The process to renew key provisions of the Patriot Act was stalled Friday in the US Senate, to the dismay of the Bush administration.
In a crucial vote, Senate supporters of the renewal can not get the 60 votes needed to overcome a threatened filibuster by a group of bipartisan opposers.
The final vote was 52-47 and the renewal supporters were eight votes short of moving forward the reauthorization process.
Both the Bush administration and Republican congressional leaders have been lobbying very hard to make most of the expiring Patriot Act provisions permanent, and to add new safeguards and expiration dates to the two most controversial parts: roving wiretaps and secret warrants for books, records and other items from businesses, hospitals and organizations such as libraries.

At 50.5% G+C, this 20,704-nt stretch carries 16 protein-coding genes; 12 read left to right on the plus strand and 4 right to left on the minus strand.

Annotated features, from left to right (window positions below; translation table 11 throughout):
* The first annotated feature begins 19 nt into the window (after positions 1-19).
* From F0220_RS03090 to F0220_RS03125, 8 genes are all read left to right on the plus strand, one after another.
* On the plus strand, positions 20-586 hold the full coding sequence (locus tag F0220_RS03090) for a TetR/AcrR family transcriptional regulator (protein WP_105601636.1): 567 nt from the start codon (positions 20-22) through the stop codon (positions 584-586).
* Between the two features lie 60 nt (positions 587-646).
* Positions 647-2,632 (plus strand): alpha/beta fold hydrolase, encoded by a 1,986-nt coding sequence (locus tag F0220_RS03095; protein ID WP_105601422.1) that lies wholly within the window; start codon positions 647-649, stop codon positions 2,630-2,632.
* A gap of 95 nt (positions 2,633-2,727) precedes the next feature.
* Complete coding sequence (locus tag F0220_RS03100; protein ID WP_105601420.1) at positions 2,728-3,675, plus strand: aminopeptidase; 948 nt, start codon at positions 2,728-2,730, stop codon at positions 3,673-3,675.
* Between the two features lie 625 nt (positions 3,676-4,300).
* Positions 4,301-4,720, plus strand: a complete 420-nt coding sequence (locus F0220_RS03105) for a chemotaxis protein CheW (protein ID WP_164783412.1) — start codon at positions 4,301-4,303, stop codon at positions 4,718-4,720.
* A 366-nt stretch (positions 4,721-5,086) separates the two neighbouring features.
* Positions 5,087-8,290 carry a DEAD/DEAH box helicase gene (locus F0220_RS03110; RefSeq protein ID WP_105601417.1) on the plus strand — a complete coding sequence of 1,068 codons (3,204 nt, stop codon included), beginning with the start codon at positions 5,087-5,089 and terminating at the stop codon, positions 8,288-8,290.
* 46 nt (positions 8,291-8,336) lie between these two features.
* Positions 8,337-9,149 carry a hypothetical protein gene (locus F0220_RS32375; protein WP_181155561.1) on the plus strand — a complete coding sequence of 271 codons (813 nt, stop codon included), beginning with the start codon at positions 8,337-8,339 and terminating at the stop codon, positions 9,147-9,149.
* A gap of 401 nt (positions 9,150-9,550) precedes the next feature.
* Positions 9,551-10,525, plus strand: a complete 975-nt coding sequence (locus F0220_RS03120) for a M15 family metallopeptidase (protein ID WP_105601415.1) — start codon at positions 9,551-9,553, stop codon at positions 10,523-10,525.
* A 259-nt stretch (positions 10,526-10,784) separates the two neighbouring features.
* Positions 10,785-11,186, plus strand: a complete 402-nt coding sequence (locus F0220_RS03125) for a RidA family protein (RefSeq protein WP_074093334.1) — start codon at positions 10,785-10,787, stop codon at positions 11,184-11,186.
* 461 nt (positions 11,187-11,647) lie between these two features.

However, congressional critics said that is not enough, and have called for the law to be extended in its present form so they can continue to try and add more civil liberties safeguards.
If a compromise can not be reached very soon, the 16 key Patriot Act provisions are set to expire on Dec. 31.
The White House was upset by the vote. "In the war on terror, we cannot afford to be without these vital tools for a single moment," White House spokesman Scott McClellan said.
Previously, the US House of Representatives voted Wednesday to extend key provisions of the Patriot Act after a compromise was reached between House and Senate leaders on the issue.
The US Congress passed the Patriot Act shortly after the Sept. 11 terror attacks. The law expanded the government's power against suspected terrorists, their associates and financiers, but critics said it infringes too much on the privacy and liberty of US citizens.